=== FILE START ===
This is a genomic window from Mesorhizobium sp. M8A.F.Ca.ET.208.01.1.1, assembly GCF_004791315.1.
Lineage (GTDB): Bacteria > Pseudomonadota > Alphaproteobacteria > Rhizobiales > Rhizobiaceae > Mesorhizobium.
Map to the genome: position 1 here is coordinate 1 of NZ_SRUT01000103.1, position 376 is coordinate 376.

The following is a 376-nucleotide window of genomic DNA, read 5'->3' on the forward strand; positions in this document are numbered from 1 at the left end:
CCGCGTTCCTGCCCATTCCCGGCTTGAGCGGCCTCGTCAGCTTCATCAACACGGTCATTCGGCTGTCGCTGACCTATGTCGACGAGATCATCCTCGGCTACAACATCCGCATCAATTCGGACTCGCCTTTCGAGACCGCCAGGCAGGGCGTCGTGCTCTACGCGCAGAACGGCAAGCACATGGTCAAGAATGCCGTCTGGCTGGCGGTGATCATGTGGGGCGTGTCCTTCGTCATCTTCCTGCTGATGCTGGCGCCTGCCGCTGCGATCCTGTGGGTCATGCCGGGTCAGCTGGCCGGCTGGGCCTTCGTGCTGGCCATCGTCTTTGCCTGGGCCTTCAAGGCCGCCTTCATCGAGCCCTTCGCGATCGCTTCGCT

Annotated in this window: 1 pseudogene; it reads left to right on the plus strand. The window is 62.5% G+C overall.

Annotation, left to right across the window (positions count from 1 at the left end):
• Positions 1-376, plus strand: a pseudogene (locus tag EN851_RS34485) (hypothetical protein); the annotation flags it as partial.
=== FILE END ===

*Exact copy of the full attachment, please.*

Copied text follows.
This is a genomic window from Mesorhizobium sp. M8A.F.Ca.ET.208.01.1.1, assembly GCF_004791315.1.
Lineage (GTDB): Bacteria > Pseudomonadota > Alphaproteobacteria > Rhizobiales > Rhizobiaceae > Mesorhizobium.
Map to the genome: position 1 here is coordinate 1 of NZ_SRUT01000103.1, position 376 is coordinate 376.

The following is a 376-nucleotide window of genomic DNA, read 5'->3' on the forward strand; positions in this document are numbered from 1 at the left end:
CCGCGTTCCTGCCCATTCCCGGCTTGAGCGGCCTCGTCAGCTTCATCAACACGGTCATTCGGCTGTCGCTGACCTATGTCGACGAGATCATCCTCGGCTACAACATCCGCATCAATTCGGACTCGCCTTTCGAGACCGCCAGGCAGGGCGTCGTGCTCTACGCGCAGAACGGCAAGCACATGGTCAAGAATGCCGTCTGGCTGGCGGTGATCATGTGGGGCGTGTCCTTCGTCATCTTCCTGCTGATGCTGGCGCCTGCCGCTGCGATCCTGTGGGTCATGCCGGGTCAGCTGGCCGGCTGGGCCTTCGTGCTGGCCATCGTCTTTGCCTGGGCCTTCAAGGCCGCCTTCATCGAGCCCTTCGCGATCGCTTCGCT

Annotated in this window: 1 pseudogene; it reads left to right on the plus strand. The window is 62.5% G+C overall.

Annotation, left to right across the window (positions count from 1 at the left end):
• Positions 1-376, plus strand: a pseudogene (locus tag EN851_RS34485) (hypothetical protein); the annotation flags it as partial.